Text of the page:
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6.30 pm

Mr. Alasdair Morgan (Galloway and Upper Nithsdale): I would like to speak briefly to new clause 2, specifically in relation to fuel duties. I am glad that you called me,

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Mr. Deputy Speaker, because I would have hated to disappoint the hon. Member for Edinburgh, North and Leith (Mr. Chisholm), who would not otherwise have had a chance to listen to the "usual nonsense", as he called it, from the SNP.

It is a serious matter that fuel duties have been put up by more than the real rate of inflation, particularly for my constituency, which has the third lowest level of income of all the Scottish constituencies, but about the third highest level of car ownership. That is not because the people in my constituency, being of average lower income, are perversely buying cars and luxury items. It is because the ownership of a car, or often two cars in a family, is essential to earning a livelihood.

Therefore, to increase one of the principal costs of car ownership by more than the real rate of inflation is insupportable. Because the tax, certainly in Galloway and in many other rural areas, is paid by those on lower incomes, regardless of what those incomes are, effectively it is a regressive tax which is being increased by more than the rate of inflation.

That would be bad enough if tax were the only influence on the price of petrol, but it is not. The right hon. Member for Glasgow, Anniesland (Mr. Dewar), then Secretary of State for Scotland, said in the Scottish Grand Committee last year:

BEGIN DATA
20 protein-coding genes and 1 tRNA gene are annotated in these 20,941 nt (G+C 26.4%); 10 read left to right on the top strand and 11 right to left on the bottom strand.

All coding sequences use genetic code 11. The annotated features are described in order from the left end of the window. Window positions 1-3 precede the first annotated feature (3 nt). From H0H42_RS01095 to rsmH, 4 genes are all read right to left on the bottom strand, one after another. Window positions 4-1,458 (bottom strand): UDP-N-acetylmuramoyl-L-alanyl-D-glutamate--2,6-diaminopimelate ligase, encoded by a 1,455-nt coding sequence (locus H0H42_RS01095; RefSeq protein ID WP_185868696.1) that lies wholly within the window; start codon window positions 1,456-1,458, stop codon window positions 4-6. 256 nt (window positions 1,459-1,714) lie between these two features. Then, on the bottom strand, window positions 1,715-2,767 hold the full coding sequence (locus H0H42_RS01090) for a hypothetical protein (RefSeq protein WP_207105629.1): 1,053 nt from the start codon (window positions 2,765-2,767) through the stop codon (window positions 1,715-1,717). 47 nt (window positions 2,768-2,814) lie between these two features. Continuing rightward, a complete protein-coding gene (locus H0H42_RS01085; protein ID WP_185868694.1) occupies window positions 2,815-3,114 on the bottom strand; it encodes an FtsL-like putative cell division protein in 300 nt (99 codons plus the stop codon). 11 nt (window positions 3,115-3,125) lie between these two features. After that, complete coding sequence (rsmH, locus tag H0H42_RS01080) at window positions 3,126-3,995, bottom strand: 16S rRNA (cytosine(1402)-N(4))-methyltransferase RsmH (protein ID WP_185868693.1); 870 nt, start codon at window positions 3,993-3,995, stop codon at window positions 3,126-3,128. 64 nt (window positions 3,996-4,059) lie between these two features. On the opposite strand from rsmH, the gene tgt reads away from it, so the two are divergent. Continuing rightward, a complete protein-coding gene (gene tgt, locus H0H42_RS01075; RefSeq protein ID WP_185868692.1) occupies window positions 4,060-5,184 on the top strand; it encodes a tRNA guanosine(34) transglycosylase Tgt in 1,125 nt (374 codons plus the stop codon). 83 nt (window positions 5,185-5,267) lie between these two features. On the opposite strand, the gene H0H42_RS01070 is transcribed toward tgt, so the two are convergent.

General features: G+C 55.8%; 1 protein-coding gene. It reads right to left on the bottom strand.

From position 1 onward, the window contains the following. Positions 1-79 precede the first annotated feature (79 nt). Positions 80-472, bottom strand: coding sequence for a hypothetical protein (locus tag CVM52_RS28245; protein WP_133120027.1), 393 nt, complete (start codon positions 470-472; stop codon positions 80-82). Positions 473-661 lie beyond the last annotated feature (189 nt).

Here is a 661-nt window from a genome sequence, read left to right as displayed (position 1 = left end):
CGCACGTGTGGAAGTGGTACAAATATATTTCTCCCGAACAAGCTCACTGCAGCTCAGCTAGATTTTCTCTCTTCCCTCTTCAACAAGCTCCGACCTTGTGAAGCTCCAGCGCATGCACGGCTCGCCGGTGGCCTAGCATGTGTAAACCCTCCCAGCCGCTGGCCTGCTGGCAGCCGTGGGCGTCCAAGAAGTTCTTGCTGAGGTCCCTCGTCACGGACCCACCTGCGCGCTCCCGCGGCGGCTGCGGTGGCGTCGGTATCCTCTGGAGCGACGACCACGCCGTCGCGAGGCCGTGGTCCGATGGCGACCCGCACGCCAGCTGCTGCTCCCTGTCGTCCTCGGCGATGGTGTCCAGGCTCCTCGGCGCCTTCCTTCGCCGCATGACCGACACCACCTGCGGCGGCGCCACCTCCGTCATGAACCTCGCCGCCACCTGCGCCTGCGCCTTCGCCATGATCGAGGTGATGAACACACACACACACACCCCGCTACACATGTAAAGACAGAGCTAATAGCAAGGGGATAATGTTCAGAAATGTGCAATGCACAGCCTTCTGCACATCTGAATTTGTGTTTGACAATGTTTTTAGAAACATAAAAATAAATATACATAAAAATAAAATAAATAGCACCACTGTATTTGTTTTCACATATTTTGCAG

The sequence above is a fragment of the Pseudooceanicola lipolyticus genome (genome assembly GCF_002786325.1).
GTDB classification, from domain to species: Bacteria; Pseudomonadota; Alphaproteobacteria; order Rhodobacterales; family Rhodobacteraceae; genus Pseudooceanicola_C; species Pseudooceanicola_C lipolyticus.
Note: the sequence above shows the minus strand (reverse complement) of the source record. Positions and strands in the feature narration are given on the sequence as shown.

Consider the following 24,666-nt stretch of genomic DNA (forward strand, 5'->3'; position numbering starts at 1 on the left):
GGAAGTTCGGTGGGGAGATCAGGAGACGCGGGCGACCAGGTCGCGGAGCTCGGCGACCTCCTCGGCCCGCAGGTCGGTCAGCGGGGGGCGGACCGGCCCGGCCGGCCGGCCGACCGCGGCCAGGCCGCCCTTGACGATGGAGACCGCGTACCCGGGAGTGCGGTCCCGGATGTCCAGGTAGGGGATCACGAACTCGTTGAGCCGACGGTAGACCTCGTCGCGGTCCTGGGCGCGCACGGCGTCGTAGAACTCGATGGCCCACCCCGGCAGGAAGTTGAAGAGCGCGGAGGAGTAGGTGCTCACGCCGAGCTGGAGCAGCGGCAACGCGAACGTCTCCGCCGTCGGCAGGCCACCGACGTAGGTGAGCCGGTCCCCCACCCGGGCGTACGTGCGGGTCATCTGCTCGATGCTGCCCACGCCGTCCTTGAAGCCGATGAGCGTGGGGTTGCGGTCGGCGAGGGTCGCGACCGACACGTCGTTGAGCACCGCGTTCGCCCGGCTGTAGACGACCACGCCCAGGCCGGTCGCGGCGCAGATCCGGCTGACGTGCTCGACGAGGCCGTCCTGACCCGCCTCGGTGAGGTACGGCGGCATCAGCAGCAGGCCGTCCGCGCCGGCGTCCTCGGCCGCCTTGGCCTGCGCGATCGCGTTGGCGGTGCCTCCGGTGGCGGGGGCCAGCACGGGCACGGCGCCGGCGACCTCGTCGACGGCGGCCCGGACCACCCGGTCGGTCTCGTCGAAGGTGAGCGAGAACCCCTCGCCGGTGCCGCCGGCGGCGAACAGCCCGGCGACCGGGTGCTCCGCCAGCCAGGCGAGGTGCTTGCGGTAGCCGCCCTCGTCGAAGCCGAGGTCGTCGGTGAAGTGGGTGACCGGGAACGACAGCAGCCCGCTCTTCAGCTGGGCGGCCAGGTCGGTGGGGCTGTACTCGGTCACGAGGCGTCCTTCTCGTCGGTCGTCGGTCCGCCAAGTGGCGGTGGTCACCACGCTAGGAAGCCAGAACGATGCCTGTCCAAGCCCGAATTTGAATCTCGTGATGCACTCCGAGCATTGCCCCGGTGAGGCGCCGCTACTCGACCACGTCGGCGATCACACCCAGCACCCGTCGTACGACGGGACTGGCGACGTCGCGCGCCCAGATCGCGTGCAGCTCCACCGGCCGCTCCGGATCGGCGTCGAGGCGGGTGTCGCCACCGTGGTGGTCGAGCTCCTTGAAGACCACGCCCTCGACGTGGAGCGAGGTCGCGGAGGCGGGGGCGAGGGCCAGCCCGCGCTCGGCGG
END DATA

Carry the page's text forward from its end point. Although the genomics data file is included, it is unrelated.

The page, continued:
This June, the oil price touched $31 a barrel. The right hon. Gentleman does not seem to have displayed great foresight. Perhaps it is as well that he is not in charge of Treasury forecasts.

In the light of that, perhaps the Government thought that they could get away with such increases and their mechanism for them when oil prices were very low, and they thought that they were likely to remain low. That is no longer the case. Petrol has gone up for other reasons; it has gone up because the price of oil has gone up. That is a very good reason why the Government should revisit the mechanism for taxing petrol. There are, therefore, three reasons why.

First, as I have said, the price of petrol is going up anyway. Secondly, as the right hon. Member for Wells (Mr. Heathcoat-Amory) said, as a result Government revenues elsewhere are going up. They are going up from VAT on oil; they are going up increasingly from the petroleum revenue tax. I think it is estimated that £20 billion over the next four years will be gained from the PRT. Lastly, as the right hon. Gentleman also said, the Government are suffering a severe loss of revenue because of above-inflation increases in the price of diesel fuel and petrol here while there is cheaper fuel elsewhere.